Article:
Cyber community feels new norms may gag free speech4 min read . Updated: 03 May 2011, 11:50 PM IST
Cyber community feels new norms may gag free speech
Cyber community feels new norms may gag free speech
New Delhi/Mumbai: India’s Internet community is outraged by the new set of rules (notified under the Information Technology (Amendment) Act 2008), that aim to regulate content posted over the medium and which it sees as a means to gag free speech.
The so-called Information Technology (Intermediaries guidelines) Rules, 2011 were notified last month. They require the hosts or owners of websites to take action on “objectionable content" on their portals within 36 hours of receiving a complaint.
The problem is that the rules provide a wide definition of what is objectionable. They say the content should not be “grossly harmful, harassing, blasphemous, defamatory, obscene, pornographic, paedophilic, libellous, invasive of another’s privacy, hateful, or racially, ethnically objectionable, disparaging, relating or encouraging money laundering or gambling, or otherwise unlawful in any manner whatever".
That’s a definition which could include anything. Pavan Duggal, a Supreme Court advocate who specializes in cyber law said that the rules follow the “one-size-fits-all" approach which is flawed. “It will be extremely detrimental to the entire electronic ecosystem in the country... I expect a significant jump in litigation and abuse post these rules."
The rules also say intermediaries—telcos, network, Internet and web hosting service providers, search engines, online payment portals, auction sites, online market places and cyber cafes—have the responsibility of making sure nothing objectionable is posted on their site or using their channel.
This would mean that Internet giant Google Inc. which owns blogging platform Blogspot will have to act on a complaint; so would a network service provider, which is merely providing the bandwidth for the portal.
Mahesh Murthy, founder, Pinstorm, a Mumbai based digital marketing agency said that the fact that any complainant can simply directly complain to the intermediary means there is no authority that can judge whether a complaint is fair or not. “It’s an open invitation to anarchy."
An official of the department of information technology (DIT), who has worked closely on drafting the rules expressed surprise at the outrage. The official said that the underlying principle behind the guidelines is to protect the interest of the individuals by making intermediaries more responsible for the content.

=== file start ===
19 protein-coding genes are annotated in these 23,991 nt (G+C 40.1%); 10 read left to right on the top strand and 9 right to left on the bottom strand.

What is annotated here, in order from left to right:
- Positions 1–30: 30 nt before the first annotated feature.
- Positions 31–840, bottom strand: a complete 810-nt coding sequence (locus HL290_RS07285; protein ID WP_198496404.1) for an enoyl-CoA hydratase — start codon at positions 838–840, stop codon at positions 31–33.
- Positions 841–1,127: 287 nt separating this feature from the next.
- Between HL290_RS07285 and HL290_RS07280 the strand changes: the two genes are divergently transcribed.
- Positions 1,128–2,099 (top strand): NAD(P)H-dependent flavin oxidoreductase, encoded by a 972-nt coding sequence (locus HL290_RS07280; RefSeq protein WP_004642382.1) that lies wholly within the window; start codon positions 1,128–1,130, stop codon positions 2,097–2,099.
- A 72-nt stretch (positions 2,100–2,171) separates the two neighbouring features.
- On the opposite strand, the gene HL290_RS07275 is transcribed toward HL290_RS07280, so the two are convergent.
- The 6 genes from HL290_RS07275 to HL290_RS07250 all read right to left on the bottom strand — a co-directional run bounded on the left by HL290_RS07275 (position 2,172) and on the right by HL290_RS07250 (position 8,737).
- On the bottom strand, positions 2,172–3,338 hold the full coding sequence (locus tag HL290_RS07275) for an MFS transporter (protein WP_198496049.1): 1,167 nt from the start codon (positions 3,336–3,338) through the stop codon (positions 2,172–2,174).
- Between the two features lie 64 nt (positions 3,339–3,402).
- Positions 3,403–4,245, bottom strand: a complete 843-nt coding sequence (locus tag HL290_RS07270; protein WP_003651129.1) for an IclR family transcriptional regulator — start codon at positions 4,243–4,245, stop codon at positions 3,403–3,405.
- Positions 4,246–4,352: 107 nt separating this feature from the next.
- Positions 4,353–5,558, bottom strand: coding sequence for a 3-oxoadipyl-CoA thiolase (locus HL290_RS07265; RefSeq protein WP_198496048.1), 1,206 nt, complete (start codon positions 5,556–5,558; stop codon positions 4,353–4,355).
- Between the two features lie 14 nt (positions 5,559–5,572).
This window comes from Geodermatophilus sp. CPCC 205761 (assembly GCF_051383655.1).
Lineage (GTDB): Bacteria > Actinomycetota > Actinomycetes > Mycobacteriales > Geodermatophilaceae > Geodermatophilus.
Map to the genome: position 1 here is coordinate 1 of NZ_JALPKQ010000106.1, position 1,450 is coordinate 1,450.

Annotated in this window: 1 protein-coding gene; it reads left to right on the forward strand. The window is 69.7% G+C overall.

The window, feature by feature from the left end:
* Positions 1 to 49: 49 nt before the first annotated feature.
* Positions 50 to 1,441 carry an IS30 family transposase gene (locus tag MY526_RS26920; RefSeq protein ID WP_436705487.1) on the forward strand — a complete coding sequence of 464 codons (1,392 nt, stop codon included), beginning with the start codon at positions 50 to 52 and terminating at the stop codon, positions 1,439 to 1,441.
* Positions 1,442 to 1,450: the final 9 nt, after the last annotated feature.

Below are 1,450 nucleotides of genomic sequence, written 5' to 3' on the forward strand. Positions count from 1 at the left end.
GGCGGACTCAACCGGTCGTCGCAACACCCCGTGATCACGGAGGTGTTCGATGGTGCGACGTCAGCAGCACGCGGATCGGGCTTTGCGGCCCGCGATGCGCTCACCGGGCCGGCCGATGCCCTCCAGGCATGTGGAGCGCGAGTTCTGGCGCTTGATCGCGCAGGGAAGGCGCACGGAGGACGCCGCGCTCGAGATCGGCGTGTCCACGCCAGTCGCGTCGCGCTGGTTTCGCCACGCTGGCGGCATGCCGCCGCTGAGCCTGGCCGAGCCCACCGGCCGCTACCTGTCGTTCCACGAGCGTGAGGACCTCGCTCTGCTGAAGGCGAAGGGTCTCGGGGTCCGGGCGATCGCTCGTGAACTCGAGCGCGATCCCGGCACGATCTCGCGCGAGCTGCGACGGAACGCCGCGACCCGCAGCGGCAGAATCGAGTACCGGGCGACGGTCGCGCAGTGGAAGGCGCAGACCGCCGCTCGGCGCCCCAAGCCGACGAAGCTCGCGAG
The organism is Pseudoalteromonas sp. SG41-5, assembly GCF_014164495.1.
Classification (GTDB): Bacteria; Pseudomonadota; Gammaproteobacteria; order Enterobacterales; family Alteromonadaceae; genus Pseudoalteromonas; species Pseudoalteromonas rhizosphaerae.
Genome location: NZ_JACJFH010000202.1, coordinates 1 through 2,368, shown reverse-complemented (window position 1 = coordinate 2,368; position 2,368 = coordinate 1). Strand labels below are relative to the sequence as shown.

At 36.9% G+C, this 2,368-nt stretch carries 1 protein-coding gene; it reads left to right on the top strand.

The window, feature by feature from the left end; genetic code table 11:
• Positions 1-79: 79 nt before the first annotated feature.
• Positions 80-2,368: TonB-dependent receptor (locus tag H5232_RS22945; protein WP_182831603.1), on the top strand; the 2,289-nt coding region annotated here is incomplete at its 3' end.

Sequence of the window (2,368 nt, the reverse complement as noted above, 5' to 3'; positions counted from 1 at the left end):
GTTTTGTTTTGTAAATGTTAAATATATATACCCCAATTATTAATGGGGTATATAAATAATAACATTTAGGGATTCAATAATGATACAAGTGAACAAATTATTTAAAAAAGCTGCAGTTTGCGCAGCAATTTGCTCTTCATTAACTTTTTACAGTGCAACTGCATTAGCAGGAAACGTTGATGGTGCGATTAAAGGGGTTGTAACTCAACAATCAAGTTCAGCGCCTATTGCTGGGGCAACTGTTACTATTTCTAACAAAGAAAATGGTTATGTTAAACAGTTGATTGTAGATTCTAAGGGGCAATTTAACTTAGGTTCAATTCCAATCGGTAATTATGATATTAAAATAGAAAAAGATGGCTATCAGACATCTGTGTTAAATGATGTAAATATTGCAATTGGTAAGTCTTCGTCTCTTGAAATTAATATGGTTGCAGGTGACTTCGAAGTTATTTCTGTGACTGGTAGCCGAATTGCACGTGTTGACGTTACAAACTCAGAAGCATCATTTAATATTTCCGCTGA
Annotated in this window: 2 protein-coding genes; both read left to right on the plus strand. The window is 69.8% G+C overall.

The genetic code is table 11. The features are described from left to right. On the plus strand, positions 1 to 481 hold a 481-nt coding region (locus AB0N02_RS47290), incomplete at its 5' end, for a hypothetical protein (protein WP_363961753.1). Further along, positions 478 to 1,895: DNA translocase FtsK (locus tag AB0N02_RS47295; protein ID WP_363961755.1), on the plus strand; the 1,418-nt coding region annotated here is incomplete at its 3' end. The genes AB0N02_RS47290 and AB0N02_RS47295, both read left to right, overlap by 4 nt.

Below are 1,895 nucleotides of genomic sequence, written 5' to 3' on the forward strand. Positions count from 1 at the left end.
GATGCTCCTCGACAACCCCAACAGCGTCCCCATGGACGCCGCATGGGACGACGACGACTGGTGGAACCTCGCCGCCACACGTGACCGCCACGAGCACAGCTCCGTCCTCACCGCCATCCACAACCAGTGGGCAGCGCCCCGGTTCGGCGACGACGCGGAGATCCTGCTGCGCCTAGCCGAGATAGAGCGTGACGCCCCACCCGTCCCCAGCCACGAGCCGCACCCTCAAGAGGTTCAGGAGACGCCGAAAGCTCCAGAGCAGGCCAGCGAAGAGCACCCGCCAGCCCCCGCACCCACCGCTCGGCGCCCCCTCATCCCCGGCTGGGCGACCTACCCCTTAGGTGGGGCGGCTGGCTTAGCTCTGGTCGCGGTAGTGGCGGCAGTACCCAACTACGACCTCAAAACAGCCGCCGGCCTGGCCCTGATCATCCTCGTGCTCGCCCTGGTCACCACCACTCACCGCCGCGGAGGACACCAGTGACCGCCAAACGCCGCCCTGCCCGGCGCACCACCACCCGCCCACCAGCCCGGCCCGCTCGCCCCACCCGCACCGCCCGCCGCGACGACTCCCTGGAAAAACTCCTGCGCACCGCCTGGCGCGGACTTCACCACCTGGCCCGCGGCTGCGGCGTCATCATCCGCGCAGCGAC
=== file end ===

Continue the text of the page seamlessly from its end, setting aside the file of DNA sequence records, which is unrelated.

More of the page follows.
“All we want is that they should follow due-diligence... The government is nowhere in the picture. It is not to regulate or gag freedom of speech in any way," asked this person who did not wish to be identified given the controversy the new rules have generated.
“It provides individuals the option of instant redressal in case someone posts pictures or phone numbers or other damaging stuff. The entire motive behind the rules is to protect the interests of the consumer and also of the intermediaries. The rules prescribe due-diligence by the service provider so that they can claim exemption from any sort of liability," the official added.
No one is convinced by that argument
Nikhil Pahwa, editor and publisher of a digital industry news and analysis blog, MediaNama said, “The problem is that the norm will not be impacted by the rules, but the exceptions will be."
Who defines blasphemous, harassing, “ethnically objectionable" or even grossly harmful, he asked. Murthy agrees that the definitions are ambiguous. “So an article that says ‘God damn’ can be blasphemous; another that examines a politician’s overseas bank accounts can be both ‘invasive of privacy and grossly harmful’, one describing the betting at IPL can be ‘encouraging of gambling’, a Facebook post calling for a demonstration supporting Anna Hazare can be ‘threatening public order’ and another that calls Pakistan a nation that supports terrorism can be censored as it might ‘offend another nation’," said Murthy.
“In my opinion, these guidelines give ample room for abuse by any policing body, and can easily be used to gag free speech... This is just one part of a larger move by the Indian government to increase monitoring and interception," added Pahwa, who has been at the forefront of the online protest against the rules. His blog was the first to report on and critique the rules.
The rules are also unclear on the legal liability of an intermediary. The DIT official said that if the person making a complaint about content on a website approaches a court, then the intermediary would not be liable, and only the content creator and publisher would be.
Duggal said that wasn’t how things worked. “The intermediary will also be pulled into it and will have to defend its action (or rather inaction) like the person who has posted the comment."
He added that in most cases, the intermediary would rather remove the content instead of fighting a case in court. “This is effectively gagging the press or the freedom of speech as there is no opportunity to be heard."
Still, the rules are a step in the right direction, said an expert, echoing a popular sentiment, especially in the establishment, that the Internet is really like the Wild West. “Somebody has to be take ownership of user generated contents which is not audited before being published... These rules create the grounds for that," said Akhilesh Tuteja, executive director, IT advisory, at audit and consulting firm KPMG.